Steel Magnolias and Cancer: Coping Strategies for Women –
Cancer is a family matter, and cancer creates a crisis of some magnitude not only for the individual who receives a diagnosis but for the family unit as well.
A serious health problem for one member almost always requires some changes in family dynamics. Normally, you would expect a newly diagnosed patient to focus primarily on their treatment and their own needs. For many women with cancer, however, this is not the case. Instead, their attention is split between managing their own response to the diagnosis and the beginning of treatment while managing the responses and issues of their family.
Women usually are the emotional core of their family. They provide stability, encouragement, guidance, comfort, support, and hope.
Their goal is to see that the needs of their loved ones are met and, as best as possible, that their happiness and wellbeing are protected. No matter what they are facing, women feel the need to be strong for others. Despite their own distress, they frequently expend their emotional energy on helping their children, their partners, and their parents deal with related fears and worries. At a time when they need and deserve more support for themselves, women may deplete their personal resources by trying to protect others. This can put them at a disadvantage when battling an adversary like cancer.
When a family member is coping with a cancer diagnosis, communication becomes imperative.
Loved ones need accurate, honest, and age-appropriate information about the illness and treatment. This should include any expected side effects or changes in appearance. Children should be encouraged to openly discuss worrisome things that they hear from friends or neighbors like suggestions for miracle cures or deaths of others from a similar type of cancer. It also is important to talk about potential changes in family roles and activities.
Instead of trying to avoid making any changes, give some thought to how you can temporarily make required and beneficial adaptations, and how you can seek and accept care and assistance from others. Look for compromises and ways to decrease effort and activities as needed. For example, plan a staycation instead of that long drive to visit relatives this year. Also, be selective about tasks and timing and don’t be ruled by rigid schedules.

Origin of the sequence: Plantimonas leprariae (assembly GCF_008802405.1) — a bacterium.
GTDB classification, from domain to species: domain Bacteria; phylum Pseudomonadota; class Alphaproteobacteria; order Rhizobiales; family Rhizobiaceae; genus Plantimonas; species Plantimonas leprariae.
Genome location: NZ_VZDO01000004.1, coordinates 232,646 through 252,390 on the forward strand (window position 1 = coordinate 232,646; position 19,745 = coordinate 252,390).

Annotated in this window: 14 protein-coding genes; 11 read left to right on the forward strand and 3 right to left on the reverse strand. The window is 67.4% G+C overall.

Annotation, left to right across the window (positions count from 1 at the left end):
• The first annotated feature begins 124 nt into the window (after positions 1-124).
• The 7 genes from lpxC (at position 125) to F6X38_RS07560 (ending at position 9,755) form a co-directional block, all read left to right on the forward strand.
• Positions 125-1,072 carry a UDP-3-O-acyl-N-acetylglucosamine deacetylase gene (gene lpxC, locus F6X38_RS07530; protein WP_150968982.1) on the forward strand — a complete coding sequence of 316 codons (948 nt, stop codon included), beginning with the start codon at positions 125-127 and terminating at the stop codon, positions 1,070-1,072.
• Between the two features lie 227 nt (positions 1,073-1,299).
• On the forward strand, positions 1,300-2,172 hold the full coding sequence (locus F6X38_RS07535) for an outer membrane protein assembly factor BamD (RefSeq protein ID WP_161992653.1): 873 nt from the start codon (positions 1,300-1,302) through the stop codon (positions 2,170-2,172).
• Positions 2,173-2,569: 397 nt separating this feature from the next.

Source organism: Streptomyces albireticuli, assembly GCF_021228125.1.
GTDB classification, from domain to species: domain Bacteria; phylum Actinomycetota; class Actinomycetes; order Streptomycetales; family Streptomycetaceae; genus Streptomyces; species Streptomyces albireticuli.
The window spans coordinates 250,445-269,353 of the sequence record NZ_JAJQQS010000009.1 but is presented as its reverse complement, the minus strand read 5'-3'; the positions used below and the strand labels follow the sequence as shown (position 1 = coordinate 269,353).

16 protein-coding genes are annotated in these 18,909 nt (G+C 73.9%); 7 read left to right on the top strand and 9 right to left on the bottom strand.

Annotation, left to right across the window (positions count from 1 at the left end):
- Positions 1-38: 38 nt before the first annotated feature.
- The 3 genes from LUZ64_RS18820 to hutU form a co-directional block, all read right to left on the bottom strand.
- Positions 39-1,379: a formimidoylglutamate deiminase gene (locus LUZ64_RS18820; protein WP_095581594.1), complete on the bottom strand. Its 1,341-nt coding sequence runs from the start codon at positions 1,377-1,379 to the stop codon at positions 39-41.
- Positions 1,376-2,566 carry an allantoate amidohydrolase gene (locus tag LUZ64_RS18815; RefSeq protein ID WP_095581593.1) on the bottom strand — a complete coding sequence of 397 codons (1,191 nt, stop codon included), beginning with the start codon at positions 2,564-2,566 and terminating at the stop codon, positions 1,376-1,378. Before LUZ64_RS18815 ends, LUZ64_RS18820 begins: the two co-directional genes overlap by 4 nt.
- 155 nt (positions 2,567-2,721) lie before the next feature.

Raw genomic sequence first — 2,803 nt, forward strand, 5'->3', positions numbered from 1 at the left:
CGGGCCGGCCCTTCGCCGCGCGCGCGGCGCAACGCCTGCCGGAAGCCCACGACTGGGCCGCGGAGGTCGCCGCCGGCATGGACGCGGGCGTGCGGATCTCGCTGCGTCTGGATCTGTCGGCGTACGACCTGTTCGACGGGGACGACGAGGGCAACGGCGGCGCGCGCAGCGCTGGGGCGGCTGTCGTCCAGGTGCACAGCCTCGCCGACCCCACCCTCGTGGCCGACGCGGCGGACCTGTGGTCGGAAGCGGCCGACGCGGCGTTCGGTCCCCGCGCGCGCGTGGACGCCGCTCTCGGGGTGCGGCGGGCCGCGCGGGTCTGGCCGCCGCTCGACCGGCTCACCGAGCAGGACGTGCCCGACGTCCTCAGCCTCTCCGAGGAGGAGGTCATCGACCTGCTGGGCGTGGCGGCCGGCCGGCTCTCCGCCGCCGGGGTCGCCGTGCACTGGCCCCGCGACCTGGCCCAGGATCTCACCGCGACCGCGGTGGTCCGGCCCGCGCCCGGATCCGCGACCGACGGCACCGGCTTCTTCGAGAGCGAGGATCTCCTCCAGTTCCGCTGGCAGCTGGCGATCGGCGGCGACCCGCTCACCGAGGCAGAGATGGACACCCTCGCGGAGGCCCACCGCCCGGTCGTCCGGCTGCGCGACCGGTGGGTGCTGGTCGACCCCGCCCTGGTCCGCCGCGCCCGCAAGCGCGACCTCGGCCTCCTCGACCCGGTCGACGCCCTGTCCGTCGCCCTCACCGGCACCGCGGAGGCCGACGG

Accept help when it is offered. This can be hard to do but it can make all the difference when you are struggling with coping. Let your sister host Thanksgiving dinner for a change or let a friend pick up your kids from school. Learn to say “no” without apology. A simple, “I need to take a rain check this time,” is good enough. Save your energy for the most important things.
In addition, the following coping strategies might prove helpful:
Take responsibility for your emotional health as well as your physical health. Care about yourself as much as you care about others. For a while at least, and whenever necessary, put yourself in the very center of your circle of caring.
Get as much information about your disease and treatment as you can and insist on excellent care. Ask questions if you don’t understand something. Get second opinions and tell your physician or other health care professionals if you don’t like the way something is managed. You would do these things for other family members. Why not do them for yourself?
Be precious to yourself (a phrase my grandmother used to use). It means doing things that make you feel happy and giving yourself time to recover and heal both physically and emotionally.
Recognize that fear is a basic human emotion and in times of crises, it is real, and it is normal. Fear is also manageable, but hope is stronger than fear.
Choose to be hopeful. How you define hope and what you hope for is intensely personal. Your hope may, in fact probably will, change as your situation changes, but hope is always possible. Choosing hope over hopelessness is essential because a hopeless person becomes a helpless person.
Lower your own performance standards whenever you can. Good is usually good enough. You don’t have to be perfect, a perfect mother, partner, daughter, employee, or friend. (Does anyone besides you really care if the wrapping paper, ribbon, and tag perfectly match?)
Find a good support system. As hard as others might try, few can actually understand the personal trauma of a cancer diagnosis or the physical and emotional readjustment necessary. Support groups can be particularly valuable. Don’t hesitate to see a counselor if you are feeling overwhelmed or depressed.
Be your own best advocate.
Many cancer survivors believe that it is through self-advocacy that their needs for information, interaction, and support are met. Only you know what is best for you. Speaking up for what you need when faced with a diagnosis of cancer, and knowing how to communicate these needs to family, friends, and caregivers is the first step to self-advocacy.
We now have excellent treatment for most cancers and a majority of those diagnosed with cancer are cured. Others live for years with their disease, managing it as needed. The initial surprise and the crisis that accompanies a new cancer diagnosis will eventually settle down into a new and more acceptable routine.
You and your family will move forward, and you will grow through and beyond what you are currently experiencing.